Autism Speaks has endorsed the bill whichwould require state-regulated health plans to cover therapies for individuals diagnosed with autism in locations including a provider's office, a clinic, or "in a setting conducive to the acquisition of the target skill." Treatments provided in schools would also be covered if they do not duplicate what services provided by the school.
Committee clears bill requiring coverage of ABA, basic therapies
SALT LAKE CITY (February 14, 2014) -- The 2014 Utah autism insurance reform bill is headed to the Senate floor following passage today by the Senate Business and Labor Committee on a 6-1 vote. Utah has the highest prevalence of autism in the nation, yet is one of only 16 remaining states yet to bar insurers from refusing to cover basic therapies on the basis of anautism diagnosis.
Sponsored by Sen. Brian Shiozawa, the bill, SB.57, would require state-regulated health plans to cover applied behavior analysis (ABA) treatment for autism up to $36,000 a year for children through age 8, then up to $18,000 a year though age 17. Thebill mirrors a coverage plan Salt Lake Mayor Ben McAdams proposed for county employees in his 2014 budget proposal.
In addition, coverage would be required forspeech, occupational and physical therapy, as well as pharmaceutical benefits.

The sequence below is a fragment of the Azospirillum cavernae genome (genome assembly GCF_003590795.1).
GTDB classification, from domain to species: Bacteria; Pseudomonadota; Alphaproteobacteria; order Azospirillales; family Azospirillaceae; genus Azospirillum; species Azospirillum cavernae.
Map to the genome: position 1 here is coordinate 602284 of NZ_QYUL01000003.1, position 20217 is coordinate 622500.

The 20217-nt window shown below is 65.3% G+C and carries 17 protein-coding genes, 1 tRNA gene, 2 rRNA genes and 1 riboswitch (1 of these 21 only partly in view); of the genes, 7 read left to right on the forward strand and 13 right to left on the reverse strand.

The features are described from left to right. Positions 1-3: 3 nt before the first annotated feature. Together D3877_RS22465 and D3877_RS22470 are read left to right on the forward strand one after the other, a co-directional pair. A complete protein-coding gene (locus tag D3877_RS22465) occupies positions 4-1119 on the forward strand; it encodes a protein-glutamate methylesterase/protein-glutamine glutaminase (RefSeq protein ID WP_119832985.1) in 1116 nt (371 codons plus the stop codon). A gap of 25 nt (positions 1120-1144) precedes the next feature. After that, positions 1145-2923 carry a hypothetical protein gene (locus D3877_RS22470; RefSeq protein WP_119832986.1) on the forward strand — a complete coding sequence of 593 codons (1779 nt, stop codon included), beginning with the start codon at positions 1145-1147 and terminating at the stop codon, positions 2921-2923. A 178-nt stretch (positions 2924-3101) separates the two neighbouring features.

Small businesses with fewer than 50 employees would be exempt from providing the coverage if they could demonstrate it raised the cost of their health plans by 2.5 percent or more. A new study in Missouri showed the impact of its autism insurance reform law during 2013 on total health care costs was 0.2 percent.
According to a 2012 Centers for Disease Control study, 1 in every 47 Utah children has autism, the highest rate in the nation and significantly higher than the 1 in 88 national average. The University of Utah calculated that between 2002-2008, autism prevalence increased twice as fast in Utah than nationally (157 percent versus 78 percent.)
The 2014 bill marks the third attempt in three years Utah legislators have taken on the issue. Jon Owen, president of the Utah Autism Coalition,relatesin a blog how his son Ben's autism diagnosisled to insurance claims getting rejected "for anything from well-child visits to a broken arm."
Andrea Griggs of Murray reported how paying the cost of just one year of ABA therapy for her son Jaxon forced her family to sell their homeand downsize to a house half the size. Her family's insurance also refused to cover treatment because of Jaxon's autism diagnosis.
Autism Awareness Rally at the Capitol will feature Sen. Coash
LINCOLN (February 13, 2014) -- An Autism Awareness Rally at the Nebraska capitol has been set for February 25 to kick offthis year'slegislative push for autism insurance reform.